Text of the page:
A.A. Miller and His Contribution to the Development of Russian Archaeology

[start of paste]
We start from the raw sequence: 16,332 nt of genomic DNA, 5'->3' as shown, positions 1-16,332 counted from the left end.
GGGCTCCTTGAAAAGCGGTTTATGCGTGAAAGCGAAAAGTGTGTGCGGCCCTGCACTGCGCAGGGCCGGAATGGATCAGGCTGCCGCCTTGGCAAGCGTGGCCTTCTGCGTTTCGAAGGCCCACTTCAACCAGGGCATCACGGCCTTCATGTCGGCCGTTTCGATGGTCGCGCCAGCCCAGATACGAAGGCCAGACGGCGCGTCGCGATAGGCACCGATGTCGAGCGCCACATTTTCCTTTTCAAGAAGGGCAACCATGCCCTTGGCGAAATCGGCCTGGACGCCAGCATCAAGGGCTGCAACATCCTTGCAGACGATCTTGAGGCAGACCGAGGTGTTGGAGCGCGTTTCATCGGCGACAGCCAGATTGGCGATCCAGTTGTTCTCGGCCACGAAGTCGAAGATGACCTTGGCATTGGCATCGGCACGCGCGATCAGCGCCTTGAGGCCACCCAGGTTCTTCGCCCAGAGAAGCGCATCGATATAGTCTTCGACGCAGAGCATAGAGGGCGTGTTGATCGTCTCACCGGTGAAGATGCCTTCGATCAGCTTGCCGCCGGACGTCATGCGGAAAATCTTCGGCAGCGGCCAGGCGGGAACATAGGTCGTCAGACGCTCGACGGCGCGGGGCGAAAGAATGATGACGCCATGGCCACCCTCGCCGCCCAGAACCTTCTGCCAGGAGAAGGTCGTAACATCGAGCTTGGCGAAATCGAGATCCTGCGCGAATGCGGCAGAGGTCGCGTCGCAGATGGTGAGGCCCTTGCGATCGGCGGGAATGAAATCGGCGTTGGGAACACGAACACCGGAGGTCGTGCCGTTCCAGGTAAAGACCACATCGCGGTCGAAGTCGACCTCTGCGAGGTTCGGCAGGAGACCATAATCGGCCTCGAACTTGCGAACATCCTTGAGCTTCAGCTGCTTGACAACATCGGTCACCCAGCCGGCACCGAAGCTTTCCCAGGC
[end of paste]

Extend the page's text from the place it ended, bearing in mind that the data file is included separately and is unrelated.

The article is dedicated to the famous researcher of traditional and ancient cultures of the Caucasus and the south of Russia, Alexander Alexandrovich Miller (1875–1935), a longstanding member of the Ethnographic Department of the Russian Museum (1908–1933) and the Russian/State Academy of History of Material Culture (1919–1933). A.A. Miller is known for his pre-revolutionary excavations of medieval burial mounds near Taganrog (1902–1906), and the study of Iron Age monuments in the reaches of the lower Don (1908–1914) – of the Yelizavetovskoye hillfort and the adjacent burial mound. The main result of the archaeological research conducted by A.A. Miller before 1917 consisted in his mastering of the techniques of excavation of different types of ancient monuments. In 1923 he became head of the North Caucasian expedition of the Russian/State Academy of Material Culture, which he ran until 1933. The works by A.A. Miller of this period resulted in the identification of the cultural and chronological periodization of antiquities of the southern Russian steppes and the North Caucasus from the Eneolithic to the Middle Ages. These studies became a major milestone in the archaeological study of the Caucasus. Part of the materials of the North Caucasus expedition was published in 1941 by the students of the archaeologist after his death (1935) in Kazakhstan, where he had been sentenced to exile (1934). In 1956 A.A. Miller was posthumously rehabilitated. Decades after his untimely death, it can be said that his pioneering work has assured him a high position in the Russian humanitarian science.